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  Ferrari 550 GTS Maranello      

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Country of origin:Italy
Produced from:2001 - 2004
Numbers built:10
Designed by:Pininfarina
Author:Wouter Melissen
Last updated:December 14, 2018
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Click here to download printer friendly versionAlthough 'GT Racing' cars have existed since the 1950s, there has never been a universal definition for what qualifies as one. The minimal production number of road cars changed almost every season and at one point even unique cars like the Porsche 917 were homologated as a 'GT'. After a very popular period in the 1960s and early 1970s, GTs were overshadowed by prototypes for almost two decades. When powerful street machines like the Ferrari F40 and McLaren F1 took to the track, a revival was initiated that peaked with the GT1 racers of the late 1990s.

Apart from an annual appearance at Le Mans these cars initially competed in the BPR Championship created by Jurgen Barth, M Peter and Stephane Ratel, which was superceded in 1997 by an official FIA mandated GT Championship. Although major manufacturers like Porsche and Mercedes-Benz competed in the championship, organizer Ratel felt that to reach the popularity GT racing enjoyed in the 1960s there needed to be a Ferrari entry. In 1998 he convinced Ferrari motorsport principal Jean Todt to explore the possibility of constructing a competition version of the F50 supercar. Three cars were constructed, but for various reasons the project was scrapped shortly after.

Not surprisingly, the rules were changed two seasons into the championship and the highly exotic GT1 cars were no longer eligible. Two classes were setup; 'N-GT' for mildly modified cars and 'GT', which allowed for more modifications. To level the playing field all cars were fitted with restrictors. Most importantly independent racing shops could now homologate a racing car without the original manufacturer as was previously required. This paved the way for a Ferrari racing car developed and constructed completely independent from Ferrari works.

Ratel easily rallied a number of interested privateers together and proceeded to commission Italtecnica in Italy to develop a GT racing car based on the Ferrari 550 Maranello. Existing and reportedly crashed road cars were used as a base for these racers, which debuted late in 1999. They were intended to compete in the new millennium, which earned the competition car the name 'Millenio'. Two cars were completed in time for the new season and proved to be quite fast right out of the box. Unfortunately they were unreliable and as such the third customer registered to get a car, Frederic Dor, cancelled his order.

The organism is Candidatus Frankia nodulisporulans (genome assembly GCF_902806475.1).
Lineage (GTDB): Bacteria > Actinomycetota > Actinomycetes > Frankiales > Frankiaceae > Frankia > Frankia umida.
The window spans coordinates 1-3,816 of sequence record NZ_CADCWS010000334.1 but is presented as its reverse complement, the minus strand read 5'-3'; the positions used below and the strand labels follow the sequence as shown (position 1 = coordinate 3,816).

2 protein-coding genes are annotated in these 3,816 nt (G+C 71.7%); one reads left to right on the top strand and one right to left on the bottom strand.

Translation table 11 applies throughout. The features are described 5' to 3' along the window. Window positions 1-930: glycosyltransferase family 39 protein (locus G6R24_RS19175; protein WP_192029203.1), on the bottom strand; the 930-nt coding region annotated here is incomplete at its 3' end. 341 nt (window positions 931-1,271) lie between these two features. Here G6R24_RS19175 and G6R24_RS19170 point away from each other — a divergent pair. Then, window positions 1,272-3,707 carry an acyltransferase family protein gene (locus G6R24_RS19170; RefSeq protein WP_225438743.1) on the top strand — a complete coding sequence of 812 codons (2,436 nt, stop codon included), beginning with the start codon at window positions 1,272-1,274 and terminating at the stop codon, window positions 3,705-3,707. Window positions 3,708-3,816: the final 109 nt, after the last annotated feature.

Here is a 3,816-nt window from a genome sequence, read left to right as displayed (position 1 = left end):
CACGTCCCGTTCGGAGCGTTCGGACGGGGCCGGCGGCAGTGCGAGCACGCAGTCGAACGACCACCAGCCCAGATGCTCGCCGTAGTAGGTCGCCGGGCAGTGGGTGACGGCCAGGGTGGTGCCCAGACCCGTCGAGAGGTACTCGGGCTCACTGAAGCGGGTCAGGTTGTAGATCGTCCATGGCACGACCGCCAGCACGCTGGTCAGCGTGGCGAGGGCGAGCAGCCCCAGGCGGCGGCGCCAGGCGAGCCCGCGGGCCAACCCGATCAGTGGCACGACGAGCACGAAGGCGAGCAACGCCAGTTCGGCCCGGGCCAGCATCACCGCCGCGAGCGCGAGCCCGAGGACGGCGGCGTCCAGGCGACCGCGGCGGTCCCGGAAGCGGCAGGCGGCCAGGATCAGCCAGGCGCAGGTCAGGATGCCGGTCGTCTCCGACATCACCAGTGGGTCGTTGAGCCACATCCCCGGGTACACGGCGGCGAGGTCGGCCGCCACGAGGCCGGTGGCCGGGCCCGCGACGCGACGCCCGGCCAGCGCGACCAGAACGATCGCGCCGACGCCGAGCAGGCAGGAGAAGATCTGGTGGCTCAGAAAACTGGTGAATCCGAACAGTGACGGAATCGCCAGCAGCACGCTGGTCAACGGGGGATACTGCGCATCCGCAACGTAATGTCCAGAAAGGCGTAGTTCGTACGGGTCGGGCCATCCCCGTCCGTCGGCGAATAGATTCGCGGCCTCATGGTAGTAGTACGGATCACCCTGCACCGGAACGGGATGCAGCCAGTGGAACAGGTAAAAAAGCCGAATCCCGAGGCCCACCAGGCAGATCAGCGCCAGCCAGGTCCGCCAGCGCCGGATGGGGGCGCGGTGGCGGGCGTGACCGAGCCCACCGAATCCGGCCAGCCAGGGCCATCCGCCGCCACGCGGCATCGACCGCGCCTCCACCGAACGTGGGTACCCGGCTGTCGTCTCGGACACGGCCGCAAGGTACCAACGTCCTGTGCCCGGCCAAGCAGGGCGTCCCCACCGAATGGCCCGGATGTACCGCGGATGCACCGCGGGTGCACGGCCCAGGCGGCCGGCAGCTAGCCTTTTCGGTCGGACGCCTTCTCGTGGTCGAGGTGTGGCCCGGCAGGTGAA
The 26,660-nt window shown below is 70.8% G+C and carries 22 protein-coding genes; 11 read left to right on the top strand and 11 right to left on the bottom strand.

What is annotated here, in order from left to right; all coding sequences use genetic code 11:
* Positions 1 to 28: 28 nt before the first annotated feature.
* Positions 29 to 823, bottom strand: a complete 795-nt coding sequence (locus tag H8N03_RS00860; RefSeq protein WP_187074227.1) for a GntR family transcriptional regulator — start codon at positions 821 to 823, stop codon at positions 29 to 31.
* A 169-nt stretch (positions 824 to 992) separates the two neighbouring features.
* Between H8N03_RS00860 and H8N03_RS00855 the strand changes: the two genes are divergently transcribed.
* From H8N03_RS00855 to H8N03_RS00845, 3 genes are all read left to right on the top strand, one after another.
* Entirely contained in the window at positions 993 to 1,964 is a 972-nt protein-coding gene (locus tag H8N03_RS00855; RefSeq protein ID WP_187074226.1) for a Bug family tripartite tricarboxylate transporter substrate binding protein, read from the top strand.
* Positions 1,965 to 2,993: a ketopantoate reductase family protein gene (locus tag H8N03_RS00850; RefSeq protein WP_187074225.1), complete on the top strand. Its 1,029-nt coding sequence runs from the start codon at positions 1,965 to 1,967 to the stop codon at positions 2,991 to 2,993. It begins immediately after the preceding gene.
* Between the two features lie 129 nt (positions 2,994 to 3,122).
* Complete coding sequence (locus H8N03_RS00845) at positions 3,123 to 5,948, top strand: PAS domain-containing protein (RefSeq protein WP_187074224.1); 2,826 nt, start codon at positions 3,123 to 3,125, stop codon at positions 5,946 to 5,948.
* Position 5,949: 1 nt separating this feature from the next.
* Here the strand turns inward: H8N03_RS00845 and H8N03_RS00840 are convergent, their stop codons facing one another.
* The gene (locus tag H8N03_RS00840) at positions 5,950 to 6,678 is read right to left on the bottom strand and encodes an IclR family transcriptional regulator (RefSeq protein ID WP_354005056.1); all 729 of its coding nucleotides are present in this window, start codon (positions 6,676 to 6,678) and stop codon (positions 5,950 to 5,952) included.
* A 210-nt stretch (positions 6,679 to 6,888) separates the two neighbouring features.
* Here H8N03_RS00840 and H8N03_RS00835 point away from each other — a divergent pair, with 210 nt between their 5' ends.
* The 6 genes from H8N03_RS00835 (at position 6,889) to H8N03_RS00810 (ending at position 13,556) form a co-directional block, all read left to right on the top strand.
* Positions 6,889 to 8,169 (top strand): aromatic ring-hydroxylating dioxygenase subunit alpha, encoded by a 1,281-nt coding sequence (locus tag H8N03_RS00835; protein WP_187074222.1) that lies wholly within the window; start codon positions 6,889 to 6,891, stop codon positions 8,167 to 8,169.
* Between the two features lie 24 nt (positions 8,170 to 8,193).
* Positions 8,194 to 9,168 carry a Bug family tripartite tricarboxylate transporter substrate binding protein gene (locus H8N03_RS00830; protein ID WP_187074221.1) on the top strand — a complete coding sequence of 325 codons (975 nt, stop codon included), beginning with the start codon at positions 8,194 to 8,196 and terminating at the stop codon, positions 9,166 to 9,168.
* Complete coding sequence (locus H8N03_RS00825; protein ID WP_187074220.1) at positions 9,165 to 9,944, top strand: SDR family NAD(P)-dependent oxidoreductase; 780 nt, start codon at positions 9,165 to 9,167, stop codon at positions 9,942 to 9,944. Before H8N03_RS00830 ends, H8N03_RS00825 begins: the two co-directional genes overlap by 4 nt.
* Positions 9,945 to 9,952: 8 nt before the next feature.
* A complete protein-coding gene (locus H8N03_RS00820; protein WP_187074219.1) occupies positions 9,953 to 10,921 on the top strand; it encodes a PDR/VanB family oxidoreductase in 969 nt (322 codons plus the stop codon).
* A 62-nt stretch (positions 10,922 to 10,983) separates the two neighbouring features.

Still very interested in campaigning a 550 Maranello in the FIA GT championship, Dor contacted Prodrive in Great Britain. Founded and run by 3-time Rally Champion David Richards, this racing shop had already proven their worth in touring car racing and rallying with a wide variety of cars. After a Prodrive feasibility study showed that there was plenty of potential, Dor's newly incorporated Care Racing Development commissioned Prodrive to build him two 550 racers. The carefully planned and executed program was completed early in 2001 when the first Prodrive 550 GTS Maranellos took to the track.

The GT class rules state that the basic structure of the engine, body and chassis remain similar to the production counterpart, but this left plenty of room for Prodrive to rework the 550. First up was the engine, which had proven fragile in the Italtecnica cars. The strengthened V12 was slightly increased in size and fitted lower and further back in the chassis for a better weight balance. Extensive use of carbon fibre throughout the car dramatically reduced the weight to the 1100 kg limit set by the FIA. A huge rear wing finished off the carefully designed and very attractive aerodynamics package.

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  Article Image gallery (230) Chassis (6) Specifications User Comments (4)